- IFC and OCP Group, the world’s largest phosphate-based fertilizer producer, today announced a partnership through a landmark green loan to build four solar plants to power OCP’s Morocco operations to reduce the company’s carbon footprint and help green its fertilizer production.
Under the agreement, announced during the International Monetary Fund-World Bank Group Spring Meetings in Washington D.C., IFC will provide OCP with a green loan of €100 million to build the solar plants in the mining towns of Benguerir and Khouribga, home to Morocco’s largest phosphate reserves. The plants will have a combined capacity of 202-Megawatt peak (MWp) and will supply clean energy directly to OCP’s operations.
The project will be implemented by OCP Green Energy SA, a wholly owned OCP subsidiary established in 2022 to develop the company’s renewable energy generation activities. A green loan is a form of financing where funds are made available to finance eligible green projects which contribute to environmental objectives such as climate change mitigation or climate change adaptation.
The project is part of OCP’s $13 billion Green Investment Program, which aims to increase its green fertilizer production and transition its operations to green energy by 2030 and allow OCP to replace its electricity consumption with green energy, avoiding about 285,000 tons of carbon dioxide equivalent (tCO2e) annually.
The solar plants will provide a cost-effective source of energy, contributing to OCP Group’s overall competitiveness by increasing production of low-carbon fertilizers. OCP plans to source 100 percent of its electricity needs through wind, solar and cogeneration by 2027. The plants will also support the resilience and diversification of Morocco’s electricity sector.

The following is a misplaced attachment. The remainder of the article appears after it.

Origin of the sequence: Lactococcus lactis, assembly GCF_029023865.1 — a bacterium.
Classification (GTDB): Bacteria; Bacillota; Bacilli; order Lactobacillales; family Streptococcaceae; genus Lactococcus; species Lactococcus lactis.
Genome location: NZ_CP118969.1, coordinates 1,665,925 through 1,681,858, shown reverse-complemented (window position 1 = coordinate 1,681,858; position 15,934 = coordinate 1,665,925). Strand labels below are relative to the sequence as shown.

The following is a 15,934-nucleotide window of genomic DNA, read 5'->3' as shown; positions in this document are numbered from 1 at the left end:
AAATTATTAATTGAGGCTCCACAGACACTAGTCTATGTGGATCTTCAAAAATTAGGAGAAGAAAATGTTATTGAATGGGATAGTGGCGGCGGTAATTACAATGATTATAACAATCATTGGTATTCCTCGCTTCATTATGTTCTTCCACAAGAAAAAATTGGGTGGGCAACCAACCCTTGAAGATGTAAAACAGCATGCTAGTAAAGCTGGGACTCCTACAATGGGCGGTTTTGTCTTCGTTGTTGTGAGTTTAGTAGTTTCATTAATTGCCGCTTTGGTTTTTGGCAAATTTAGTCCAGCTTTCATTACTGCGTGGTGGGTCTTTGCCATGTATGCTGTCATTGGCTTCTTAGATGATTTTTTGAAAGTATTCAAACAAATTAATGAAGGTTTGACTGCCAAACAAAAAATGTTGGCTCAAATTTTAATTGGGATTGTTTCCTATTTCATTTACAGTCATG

The project supports IFC’s mandate to help emerging countries access private capital to implement climate-friendly projects, decarbonize their economies, and adapt to a warming planet. IFC is committed to growing its climate-related investments to an annual average of 35 percent of its own-account long-term commitment volume between 2021 and 2025 and working with financial institutions to finance projects that support climate change mitigation and adaptation. The project also aligns with IFC’s Global Food Security Platform, a $6 billion financing facility launched in 2022 to strengthen the private sector’s ability to respond to the food crisis and help support the sustainable production of food.
The project will leverage the expertise of INNOV’X, an innovation engine launched by Mohammed VI Polytechnic University in 2022 dedicated to building innovative and sustainable businesses and ecosystems with strong local impact.
Author: Bryan Groenendaal